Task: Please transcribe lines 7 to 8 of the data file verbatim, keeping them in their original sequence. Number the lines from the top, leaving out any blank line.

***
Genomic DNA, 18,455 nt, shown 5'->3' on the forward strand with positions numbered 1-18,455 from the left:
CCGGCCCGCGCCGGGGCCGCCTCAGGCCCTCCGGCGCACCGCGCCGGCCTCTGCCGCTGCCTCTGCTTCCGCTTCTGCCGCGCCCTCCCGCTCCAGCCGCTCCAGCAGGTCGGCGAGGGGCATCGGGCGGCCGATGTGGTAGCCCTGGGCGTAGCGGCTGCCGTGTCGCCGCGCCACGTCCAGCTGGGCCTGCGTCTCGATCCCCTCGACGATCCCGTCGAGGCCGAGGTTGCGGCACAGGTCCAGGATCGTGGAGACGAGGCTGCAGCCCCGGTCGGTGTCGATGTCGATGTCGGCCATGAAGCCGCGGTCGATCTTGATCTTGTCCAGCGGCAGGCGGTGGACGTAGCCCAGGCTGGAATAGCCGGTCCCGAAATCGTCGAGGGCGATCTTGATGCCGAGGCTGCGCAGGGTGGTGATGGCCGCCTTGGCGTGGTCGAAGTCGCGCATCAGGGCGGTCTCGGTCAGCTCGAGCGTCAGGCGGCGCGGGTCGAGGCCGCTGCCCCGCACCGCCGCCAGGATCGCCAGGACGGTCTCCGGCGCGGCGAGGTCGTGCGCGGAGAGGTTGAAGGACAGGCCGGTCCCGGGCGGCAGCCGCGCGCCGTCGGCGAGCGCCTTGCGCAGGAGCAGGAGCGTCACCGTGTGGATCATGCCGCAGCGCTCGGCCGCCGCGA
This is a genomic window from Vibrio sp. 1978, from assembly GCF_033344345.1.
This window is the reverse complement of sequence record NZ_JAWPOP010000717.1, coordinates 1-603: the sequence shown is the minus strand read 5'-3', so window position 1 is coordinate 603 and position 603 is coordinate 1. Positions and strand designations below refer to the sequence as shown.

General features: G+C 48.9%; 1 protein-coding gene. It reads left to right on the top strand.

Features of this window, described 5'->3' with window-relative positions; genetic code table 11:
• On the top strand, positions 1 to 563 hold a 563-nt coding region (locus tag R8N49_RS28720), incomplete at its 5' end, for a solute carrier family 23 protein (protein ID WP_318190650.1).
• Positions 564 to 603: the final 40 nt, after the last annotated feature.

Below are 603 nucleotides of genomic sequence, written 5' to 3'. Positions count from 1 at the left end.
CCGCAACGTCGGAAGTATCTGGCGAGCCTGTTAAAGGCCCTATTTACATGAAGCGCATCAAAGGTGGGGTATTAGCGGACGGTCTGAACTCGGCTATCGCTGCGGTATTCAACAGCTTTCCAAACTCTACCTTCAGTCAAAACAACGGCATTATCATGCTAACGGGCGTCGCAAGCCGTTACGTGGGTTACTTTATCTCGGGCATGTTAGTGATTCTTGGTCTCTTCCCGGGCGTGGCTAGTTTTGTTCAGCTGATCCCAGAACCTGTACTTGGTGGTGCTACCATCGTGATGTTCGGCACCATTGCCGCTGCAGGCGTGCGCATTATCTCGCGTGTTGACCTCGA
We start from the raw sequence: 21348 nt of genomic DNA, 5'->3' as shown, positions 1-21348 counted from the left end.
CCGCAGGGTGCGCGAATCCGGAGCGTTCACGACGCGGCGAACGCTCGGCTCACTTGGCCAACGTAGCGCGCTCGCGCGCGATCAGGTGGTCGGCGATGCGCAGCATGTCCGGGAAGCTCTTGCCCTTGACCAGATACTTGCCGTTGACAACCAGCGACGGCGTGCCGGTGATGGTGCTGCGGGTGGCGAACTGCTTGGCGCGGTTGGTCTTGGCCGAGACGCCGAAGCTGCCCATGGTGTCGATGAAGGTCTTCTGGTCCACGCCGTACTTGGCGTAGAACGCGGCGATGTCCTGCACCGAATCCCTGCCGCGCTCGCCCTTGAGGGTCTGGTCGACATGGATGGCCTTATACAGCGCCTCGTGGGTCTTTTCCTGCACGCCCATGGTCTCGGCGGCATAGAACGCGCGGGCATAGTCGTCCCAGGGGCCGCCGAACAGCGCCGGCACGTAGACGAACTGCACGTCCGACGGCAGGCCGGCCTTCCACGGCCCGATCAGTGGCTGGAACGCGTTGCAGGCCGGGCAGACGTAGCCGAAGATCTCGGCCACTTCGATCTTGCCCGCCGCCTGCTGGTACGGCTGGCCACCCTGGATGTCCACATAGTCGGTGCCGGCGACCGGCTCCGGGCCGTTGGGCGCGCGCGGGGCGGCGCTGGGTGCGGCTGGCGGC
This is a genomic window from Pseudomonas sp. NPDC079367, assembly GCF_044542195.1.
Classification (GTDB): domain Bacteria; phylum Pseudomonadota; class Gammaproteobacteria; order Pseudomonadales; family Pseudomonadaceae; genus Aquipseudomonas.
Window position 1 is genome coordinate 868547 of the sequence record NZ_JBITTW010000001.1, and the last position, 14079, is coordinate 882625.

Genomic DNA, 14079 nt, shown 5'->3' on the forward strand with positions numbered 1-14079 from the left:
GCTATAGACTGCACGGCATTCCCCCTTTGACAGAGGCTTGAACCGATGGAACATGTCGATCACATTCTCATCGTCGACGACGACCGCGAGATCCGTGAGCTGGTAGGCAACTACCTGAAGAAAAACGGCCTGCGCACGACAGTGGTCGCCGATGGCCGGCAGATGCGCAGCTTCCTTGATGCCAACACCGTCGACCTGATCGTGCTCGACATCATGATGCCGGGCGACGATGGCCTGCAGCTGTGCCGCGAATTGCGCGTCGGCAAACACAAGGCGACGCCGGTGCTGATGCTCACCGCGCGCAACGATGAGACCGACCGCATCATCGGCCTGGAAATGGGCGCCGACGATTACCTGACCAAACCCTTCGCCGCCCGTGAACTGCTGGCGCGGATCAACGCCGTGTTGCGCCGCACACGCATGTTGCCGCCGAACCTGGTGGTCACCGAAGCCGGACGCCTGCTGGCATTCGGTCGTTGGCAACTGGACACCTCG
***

• On the top strand, positions 1 to 563 hold a 563-nt coding region (locus tag R8N49_RS28720), incomplete at its 5' end, for a solute carrier family 23 protein (protein ID WP_318190650.1).
• Positions 564 to 603: the final 40 nt, after the last annotated feature.